In general I'm a fan of coming of age stories as I can usually relate well to the inner struggle that goes along with finding oneself, the trials and tribulations that occur along the way so to speak. However "Stealing Beauty" fails to excel in capturing this time in Lucy's life. First off the film runs one minute shy of two hours and in places feels like an eternity. I saw this film when it first hit video in late 1996 or early 1997 at the young age of 15 and I couldn't really relate to it. Now as I'm older I can understand the message of the film, but it still a very slow moving picture. At the end of the picture although Lucy does go through some emotional changes nothing has really happened. She learns the truth about her mother and father and she does experience the physical aspect of a relationship but is she all that changed? I don't think so. Another problem that plagues the film is it's overly serious tone. While material like this should be tackled in a serious dramatic approach there is no harm in injecting moments of comedy to lighten up the sombre mood. I'm not looking for any sidesplitting jokes, as they would seem out of place, instead all that is needed is a few comedic lines that could bring a simple smile to the viewers face once in awhile.

Up until this film's release Liv Tyler was probably best known to the world as the girl alongside Alicia Silverstone in Aerosmith's music video "Crazy" (a band fronted by her father Steven) or as the closet speed freak Corey in "Empire Records". Basically an unknown she was hand picked after a large New York/Los Angeles Casting call by the film's director Bernardo Bertolucci. This is the role that made Hollywood stand up and take notice of her acting talents. Liv is Lucy in that they both share somewhat of the same back-story. Liv immerses herself in the role and really gives a powerful performance despite the lacklustre material she is given. Jeremy Irons, who has played his share of perverse characters, does take a small turn for the better as the terminally ill writer falling in love with Lucy despite the age difference. This is yet another "Lolita" like role for the actor who similarly falls for young Dominique Swain in "Lolita". Rachel Weisz best known for her role in both "Mummy" films plays a smarmy, scheming woman here and is generally quite good. Joseph Fienne's also shows up in an early performance here and is quite good in his small role.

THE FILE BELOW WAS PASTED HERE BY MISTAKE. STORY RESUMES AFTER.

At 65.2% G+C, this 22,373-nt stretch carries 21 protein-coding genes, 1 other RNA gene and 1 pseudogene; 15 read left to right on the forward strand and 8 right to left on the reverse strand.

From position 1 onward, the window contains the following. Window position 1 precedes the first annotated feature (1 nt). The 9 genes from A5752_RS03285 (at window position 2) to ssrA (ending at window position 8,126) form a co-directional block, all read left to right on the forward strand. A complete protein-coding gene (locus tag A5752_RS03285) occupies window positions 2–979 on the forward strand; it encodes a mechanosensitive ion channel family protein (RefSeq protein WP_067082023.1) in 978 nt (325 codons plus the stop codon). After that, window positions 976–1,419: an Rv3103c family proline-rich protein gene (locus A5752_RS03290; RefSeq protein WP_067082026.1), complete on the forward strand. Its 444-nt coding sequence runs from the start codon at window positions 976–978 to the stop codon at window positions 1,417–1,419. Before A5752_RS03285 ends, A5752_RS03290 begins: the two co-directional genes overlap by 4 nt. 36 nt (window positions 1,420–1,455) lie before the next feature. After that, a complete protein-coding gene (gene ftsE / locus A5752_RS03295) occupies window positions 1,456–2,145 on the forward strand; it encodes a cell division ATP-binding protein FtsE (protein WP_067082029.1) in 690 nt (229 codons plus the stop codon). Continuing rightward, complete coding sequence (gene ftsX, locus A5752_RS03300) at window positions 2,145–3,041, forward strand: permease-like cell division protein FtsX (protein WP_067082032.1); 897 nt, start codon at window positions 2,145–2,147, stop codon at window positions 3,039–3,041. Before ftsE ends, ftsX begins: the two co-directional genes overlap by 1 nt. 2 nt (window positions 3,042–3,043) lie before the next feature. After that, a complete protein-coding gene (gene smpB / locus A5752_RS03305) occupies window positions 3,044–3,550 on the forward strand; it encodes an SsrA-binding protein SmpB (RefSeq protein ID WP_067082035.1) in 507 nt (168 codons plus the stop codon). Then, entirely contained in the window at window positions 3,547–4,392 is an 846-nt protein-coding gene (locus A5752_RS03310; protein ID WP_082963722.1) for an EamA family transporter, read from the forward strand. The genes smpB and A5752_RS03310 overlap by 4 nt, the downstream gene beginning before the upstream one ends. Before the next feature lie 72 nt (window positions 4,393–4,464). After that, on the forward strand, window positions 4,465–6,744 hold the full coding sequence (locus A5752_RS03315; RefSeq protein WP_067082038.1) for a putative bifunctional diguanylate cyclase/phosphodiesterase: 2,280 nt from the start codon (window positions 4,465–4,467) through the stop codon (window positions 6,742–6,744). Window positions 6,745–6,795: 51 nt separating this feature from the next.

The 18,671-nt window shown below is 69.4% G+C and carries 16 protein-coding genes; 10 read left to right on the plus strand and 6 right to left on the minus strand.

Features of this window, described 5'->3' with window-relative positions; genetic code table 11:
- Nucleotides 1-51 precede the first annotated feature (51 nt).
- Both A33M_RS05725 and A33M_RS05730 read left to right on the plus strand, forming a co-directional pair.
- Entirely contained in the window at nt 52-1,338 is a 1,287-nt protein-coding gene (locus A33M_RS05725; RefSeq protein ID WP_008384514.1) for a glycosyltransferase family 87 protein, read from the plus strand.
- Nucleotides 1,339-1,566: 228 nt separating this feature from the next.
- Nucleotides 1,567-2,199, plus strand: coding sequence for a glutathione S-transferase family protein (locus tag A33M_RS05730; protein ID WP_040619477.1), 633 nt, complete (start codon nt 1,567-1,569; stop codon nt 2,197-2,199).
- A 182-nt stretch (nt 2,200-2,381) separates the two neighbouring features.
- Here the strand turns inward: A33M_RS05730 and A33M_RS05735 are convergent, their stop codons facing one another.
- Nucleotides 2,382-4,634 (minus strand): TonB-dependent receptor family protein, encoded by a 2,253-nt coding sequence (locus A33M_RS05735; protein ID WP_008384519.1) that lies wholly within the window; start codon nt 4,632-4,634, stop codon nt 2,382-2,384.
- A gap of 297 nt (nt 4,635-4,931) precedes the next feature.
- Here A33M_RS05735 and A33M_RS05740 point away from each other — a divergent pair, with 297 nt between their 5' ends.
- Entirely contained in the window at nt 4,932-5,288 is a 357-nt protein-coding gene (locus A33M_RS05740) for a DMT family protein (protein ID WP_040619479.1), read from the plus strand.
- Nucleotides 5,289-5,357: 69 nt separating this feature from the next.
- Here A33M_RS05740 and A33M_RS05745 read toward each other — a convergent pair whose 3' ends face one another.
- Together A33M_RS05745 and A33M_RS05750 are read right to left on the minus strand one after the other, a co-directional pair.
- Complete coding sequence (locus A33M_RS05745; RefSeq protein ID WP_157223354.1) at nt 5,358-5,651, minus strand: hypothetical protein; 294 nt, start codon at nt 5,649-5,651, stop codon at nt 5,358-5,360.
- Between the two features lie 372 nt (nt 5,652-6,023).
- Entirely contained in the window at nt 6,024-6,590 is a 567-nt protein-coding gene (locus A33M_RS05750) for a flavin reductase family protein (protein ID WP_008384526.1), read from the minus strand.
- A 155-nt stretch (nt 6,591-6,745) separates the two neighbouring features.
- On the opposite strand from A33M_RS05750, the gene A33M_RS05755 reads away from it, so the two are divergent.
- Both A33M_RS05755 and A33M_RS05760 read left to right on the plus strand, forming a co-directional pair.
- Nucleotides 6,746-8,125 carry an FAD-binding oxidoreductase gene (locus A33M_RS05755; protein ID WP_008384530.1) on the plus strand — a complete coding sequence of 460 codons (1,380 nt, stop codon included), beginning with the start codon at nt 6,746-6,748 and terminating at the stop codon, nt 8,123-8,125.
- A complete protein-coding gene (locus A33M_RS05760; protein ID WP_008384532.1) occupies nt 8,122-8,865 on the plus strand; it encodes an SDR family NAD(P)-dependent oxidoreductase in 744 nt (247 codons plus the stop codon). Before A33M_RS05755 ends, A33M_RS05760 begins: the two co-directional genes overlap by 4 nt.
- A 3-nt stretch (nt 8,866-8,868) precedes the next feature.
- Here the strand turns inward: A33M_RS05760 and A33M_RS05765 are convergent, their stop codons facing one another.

"Stealing Beauty" isn't entirely a bad film, as the acting is good and the visuals are amazing. It's just that I expected more as the film is directed by accomplished filmmaker Bernardo Bertolucci. Bertolucci, who up until this point had focused on creating large-scale epics like "The Last Emperor" and "Little Buddha" as well as "The Last Tango in Paris", is unable to translate his success to a small-scale picture. The pacing is slow at the best of times and there is never really a whole lot going on. Days come and go but nothing seems to be progressing. At nearly two hours, this film seems like three and even though I'm a fan of Liv Tyler's work I did glance at the wall clock an unusually high number of times. A bunch of scenes that have little to do with the actual plot just seem to be randomly inserted here and there to pad the runtime, even though the film should lose some scenes rather then gain them. Although there is one scene that deserves special mention and that is a scene where Liv Tyler's character is rolling around in the grass with a young girl. This scene shows the similarities and innocence that Lucy (19) and a girl of not more then 12 share. More scenes along these lines would have gone a long way to improve things. Also plaguing the movie is the fact Bertolucci tries to make it erotic and sensual and doesn't quite succeed. The nudity in the film doesn't seem to serve a real purpose and in a way seems strangely out of place.

Bertolucci's Stealing Beauty is still well worth watching for it's beautiful imagery, and exceptional performance from lead Tyler. Just with the talent involved the film could have been so much more. At two hours it's serves as a way to take you out of the big city and into the lovely Italian countryside but not all that much more. Though not without it's flaws this film garners a moderate recommendation based on its imagery and acting alone. Sadly the story could still use some work.

Stealing Beauty